PNG's HIV Crisis

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Our closest neighbour, Papua New Guinea, is struggling with an HIV/AIDS epidemic that is spiralling out of control. HIV-related illnesses are now the leading cause of death in Port Moresby General Hospital and the epidemic shows no sign of letting up.

According to a UN report released to coincide with World AIDS Day last year, rates of HIV/AIDS infection in PNG have increased by 30 per cent each year since 1997. A slow initial reaction and inadequate budgetary resources from the PNG Government mean that the country now hosts 90 per cent of diagnosed HIV cases across the Pacific region.

A 22 year old HIV-infected woman in Papua New Guinea

The Australian Government is critical of Papua New Guinea’s lack of input into the crisis and late last year extended a five-year $60 million dollar program in an attempt to get the situation under control.

However, the Australian response, despite its far outweighing the PNG response in monetary terms, also has its critics.

Father Paul Duffy, who lived and worked in PNG for two decades, believes that AusAID has made little progress with the $60 million National HIV/AIDS Support Project (NHASP).

‘AusAID would be very confident that it’s doing a big thing for the country. It would say it always listens to Papua New Guineans and does what they request it to,’ says Father Paul. ‘But Papua New Guineans would say the opposite: that AusAID never listens to them, that they fail to understand the complexity of the country, they fail to understand what really needs to be funded they fund the things that they’re interested in.’

Margaret Thomas, the head of AusAID in PNG, does indeed say that they are working with the PNG Government and the National AIDS Council Secretariat to tackle the problem, but that PNG’s own limited resources makes it difficult.

‘There’s only 1.5 million kina (A$700,000) allocated in this year’s budget and human resources are also only slowly being built up in relevant departments. So you actually have a situation where I think about 96 per cent of the response to HIV/AIDS is funded by the donor community, of which Australia is the major contributor,’ she says.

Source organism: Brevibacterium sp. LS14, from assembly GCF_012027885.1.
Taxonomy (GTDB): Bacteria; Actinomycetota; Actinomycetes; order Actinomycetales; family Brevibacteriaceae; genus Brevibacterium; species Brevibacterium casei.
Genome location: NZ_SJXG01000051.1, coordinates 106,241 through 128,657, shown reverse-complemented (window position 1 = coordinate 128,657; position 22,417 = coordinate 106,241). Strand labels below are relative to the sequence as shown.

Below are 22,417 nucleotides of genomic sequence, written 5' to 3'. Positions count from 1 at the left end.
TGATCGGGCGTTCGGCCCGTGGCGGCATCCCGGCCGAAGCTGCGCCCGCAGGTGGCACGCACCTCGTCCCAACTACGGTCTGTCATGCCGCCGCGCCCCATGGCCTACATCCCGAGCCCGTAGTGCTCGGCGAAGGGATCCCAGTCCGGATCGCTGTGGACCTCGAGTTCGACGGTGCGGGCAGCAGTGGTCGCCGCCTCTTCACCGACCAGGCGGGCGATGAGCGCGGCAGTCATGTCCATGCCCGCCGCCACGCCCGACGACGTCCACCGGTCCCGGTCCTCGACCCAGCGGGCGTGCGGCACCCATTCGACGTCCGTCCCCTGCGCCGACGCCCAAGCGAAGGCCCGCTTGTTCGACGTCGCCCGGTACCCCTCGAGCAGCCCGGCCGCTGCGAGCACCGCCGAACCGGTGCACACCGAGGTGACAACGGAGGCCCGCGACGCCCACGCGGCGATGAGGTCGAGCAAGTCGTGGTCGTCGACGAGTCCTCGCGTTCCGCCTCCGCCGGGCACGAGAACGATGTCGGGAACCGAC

Prostitution, multiple sexual partners and violence against women are all common in PNG. Barbara Smith, the project manager for NHASP, says that women’s disempowerment in Papua New Guinea is one of the big issues in facilitating the spread of HIV.

‘The status of women is fairly low in PNG, women don’t have much power, they don’t for example have power in most sexual relationships to negotiate the use of condoms,’ she says. ‘Worldwide, we’ve seen the feminisation of the [HIV] epidemic and that’s starting to happen in PNG, where 46 per cent of the infected people are now women and increasingly young women, as older men seek young female partners to try to avoid HIV.’.

In March 2004, PNG police launched a raid on a guesthouse and arrested women they suspected of prostitution. Their efforts were apparently a response to the growing AIDS problem and according to a Human Rights Watch report the women were paraded through Port Moresby and publicly shamed as spreaders of HIV. Some women later claimed that they were raped while in police custody and condoms were used as evidence that they were sex workers.